Participating nursing homes: 7,481 Percentage of participating nursing homes:* 47.6% Participating consumers: 2,233 Average number of goals per nursing home: 3.8
Visit this Web site to view progress by state! www.nhqualitycampaign.org/star_index.aspx?controls=states_map *Based on the latest available count of Medicare/Medicaid nursing homes
Improving Quality of Care Based on CMS Guidelines 11
Happenings on the Hill
Labor HHS-Education Appropriations Bill Allocates Funds for Health Care
Nursing home and medical facilities inspections $347 million ($54 million above 2009) This funding has been allocated within the Centers for Medicare and Medicaid Services (CMS) for enhanced state inspections in nursing homes and other medical facilities where healthcare-associated infections are rising. The funds will give inspectors greater opportunities to identify infection control problems. CMS is also urged to include additional infection control measures in its hospital performance reporting system, Hospital Compare, and its “pay for performance” and “pay for reporting” systems. Healthcare-associated infections (HAIs) $190 million ($28 million above 2009) This funding will help continue an aggressive campaign to dramatically reduce life-threatening infections patients acquire while receiving treatment for medical or surgical conditions. HAIs are among the top 10 leading causes of death in the United States, accounting for nearly 100,000 deaths, 1.7 million infections and $30 billion in excess healthcare costs every year. Nurse training $244 million ($73 million above 2009) The substantial increase in funding for nurse training is essential because the United Sates is in the midst of a nursing shortage that is expected to intensify as baby boomers age and the need for health care grows. The Health Resources and Services Administration (HRSA) estimates that the nation’s nursing shortage will grow to more than one million nurses by the year 2020. Source: Memo – United States Congress Committees on Appropriations, December 8, 2009. Available at: http://appropriations.house.gov/pdf/FY10_LHHS_Conference_Summary.pdf. Accessed January 25, 2010.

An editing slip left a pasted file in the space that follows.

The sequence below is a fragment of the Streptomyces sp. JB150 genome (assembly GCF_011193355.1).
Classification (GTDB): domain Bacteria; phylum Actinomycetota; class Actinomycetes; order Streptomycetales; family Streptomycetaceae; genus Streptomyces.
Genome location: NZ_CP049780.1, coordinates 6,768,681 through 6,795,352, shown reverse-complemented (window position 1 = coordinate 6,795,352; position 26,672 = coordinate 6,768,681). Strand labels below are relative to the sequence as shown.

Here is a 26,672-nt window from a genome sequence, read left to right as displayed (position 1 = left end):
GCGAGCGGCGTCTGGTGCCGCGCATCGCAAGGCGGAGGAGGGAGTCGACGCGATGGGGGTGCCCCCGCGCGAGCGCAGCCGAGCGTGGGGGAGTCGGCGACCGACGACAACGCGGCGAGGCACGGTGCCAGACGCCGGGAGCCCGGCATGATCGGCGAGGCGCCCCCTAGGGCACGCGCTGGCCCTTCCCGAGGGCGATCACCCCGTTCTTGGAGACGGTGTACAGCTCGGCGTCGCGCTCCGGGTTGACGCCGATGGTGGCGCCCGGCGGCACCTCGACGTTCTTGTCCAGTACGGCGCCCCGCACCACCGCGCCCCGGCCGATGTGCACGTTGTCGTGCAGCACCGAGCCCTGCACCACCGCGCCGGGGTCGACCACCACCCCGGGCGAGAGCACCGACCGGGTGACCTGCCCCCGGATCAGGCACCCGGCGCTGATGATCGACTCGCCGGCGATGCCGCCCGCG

12 Healthy Skin
Do the Math Nutrient-Based Skin Care = Fewer Skin Tears A skin care regimen using a phospholipid-based cleanser and a dimethicone/nutrient-based moisturizing cream resulted in skin tear likelihood that was 30 times less than in a similar group using a surfactant-based cleanser and dimethicone/aloe moisturizing cream. Just released in the January/February 2010 issue of the Journal of Wound Ostomy and Continence Nursing, researchers recommend nutrient-based skin care (NBSC) as one part of a comprehensive skin tear prevention program, along with other preventive interventions such as staff education, proper positioning, protective clothing, turning, lifting and transferring techniques. The six-month study at a 108-bed convalescent center in southern Illinois compared outcomes after randomly assigning one half of a resident population (n = 100) to a group using Remedy® cleanser, moisturizer and skin protectant products (all NBSC products). The second group (n = 100) was cared for with a surfactant-based cleanser and dimethicone/aloe moisturizer and a zinc oxide barrier product when indicated.
Incidence of Skin Tears A group of 100 residents experienced a total of 180 skin tears during the initial six-month period when non-NBSC products were used compared to 1.6 skin tears per resident over six months when a NBSC was used. The number of expected skintear-free days when skin care was completed using NBSC was 179.7 days as compared to 154.8 days when non-NBSC products were used, yielding an incremental effect of 24.9 days.